Fair Food

A few weeks ago, in a town in Peru called Huancayo in the Central Andes, we celebrated the anniversary of CEDEPAS, one of the founding organizations in the Joining Hands Network Peru (a program of the Presbyterian Church USA Hunger Program).

It was a conference about Organic Agriculture and Food Security with Sovereignty. With a convincing spin, the organizers decided Fair Trade was a relevant theme to present regarding the question of sovereignty….Based on my experience with the Bridge of Hope Fair Trade Program, one of the campaigns of the Network, I related Fair Trade to Organic Agriculture. Here's my take:

Organic agriculture is a development alternative. It is a choice to grow food with respect for the earth and for community. It is an effort to live with solidarity and responsibility, for the land and for our bodies and for our families. Practicing organic agriculture (growing, harvesting, preparing, eating, digesting) means choosing to step outside the easy come easy go meals from a can which benefit neither the producer nor the consumer. It means investing in change and investing in life.Tags

Fair trade is also a development alternative. It is a choice to buy products that respect the earth and the community: products made in conditions that believe in caring for the environment and caring for the rights and health of producers. It is an effort to live in solidarity between producers and consumers, not to exploit producers so that the consumers benefit from the cheapest price possible while the producers embody all of the cost. Practicing Fair Trade means taking a real look at the systems of trade that "can" the global economy and keep the rich richer and the poor poorer.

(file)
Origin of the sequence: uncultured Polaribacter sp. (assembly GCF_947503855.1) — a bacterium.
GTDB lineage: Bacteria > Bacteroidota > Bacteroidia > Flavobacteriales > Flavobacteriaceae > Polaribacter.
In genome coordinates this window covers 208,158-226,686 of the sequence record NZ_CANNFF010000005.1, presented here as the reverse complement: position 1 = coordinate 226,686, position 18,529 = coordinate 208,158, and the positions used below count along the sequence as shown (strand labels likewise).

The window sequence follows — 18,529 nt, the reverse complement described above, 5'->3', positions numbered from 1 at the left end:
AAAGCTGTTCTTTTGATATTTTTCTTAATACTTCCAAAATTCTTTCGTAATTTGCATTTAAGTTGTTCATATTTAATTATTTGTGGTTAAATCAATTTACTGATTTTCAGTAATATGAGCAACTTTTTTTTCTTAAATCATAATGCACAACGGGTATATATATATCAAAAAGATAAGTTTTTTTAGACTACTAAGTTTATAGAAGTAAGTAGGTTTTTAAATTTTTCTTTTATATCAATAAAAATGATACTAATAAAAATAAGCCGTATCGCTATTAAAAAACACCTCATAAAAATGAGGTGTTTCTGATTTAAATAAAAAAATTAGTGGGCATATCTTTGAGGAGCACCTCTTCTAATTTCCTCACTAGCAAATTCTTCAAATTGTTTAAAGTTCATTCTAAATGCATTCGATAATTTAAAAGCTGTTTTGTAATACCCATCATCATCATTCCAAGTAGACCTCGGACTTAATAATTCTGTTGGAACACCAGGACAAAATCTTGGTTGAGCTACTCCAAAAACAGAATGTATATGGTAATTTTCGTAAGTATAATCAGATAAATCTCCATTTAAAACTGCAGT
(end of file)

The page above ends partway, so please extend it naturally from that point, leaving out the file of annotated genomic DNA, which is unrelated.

Fair Trade means investing in change and investing in life.

And that, to me, is the most Christian thing we can do, if you want to put the theological spin on it. What did Christ teach us, if not that life conquers death? That we ought not sit complacent in the face of injustice, but rather confront over-processed, dehumanized, dehumanizing systems and work to change them into real, fair relationships?

Fair Trade is an organic movement. It's an alternative to the big systems of trade that confuse us all into complacency with piles of jargon and rotting bumper crops subsidized against underproductive fields in hungry countries. Fair Trade is a new way of relating, using principles of equity, justice, transparency, solidarity, and empowerment. And this model is one we can use not just for wholesale orders, but in every encounter we have with our neighbor.

Try it. It has a refreshing crunch.

* * * * * * * *
Huancayo Alexandra Buck serves as facilitator for the Bridge of Hope Fair Trade Program of the Joining Hands Network PERU. She buys her fruit and veggies from the local market and respects the prices that artisans set for their products. She loves the bright blue of the Andean sky and the sunny wind through Huancayo.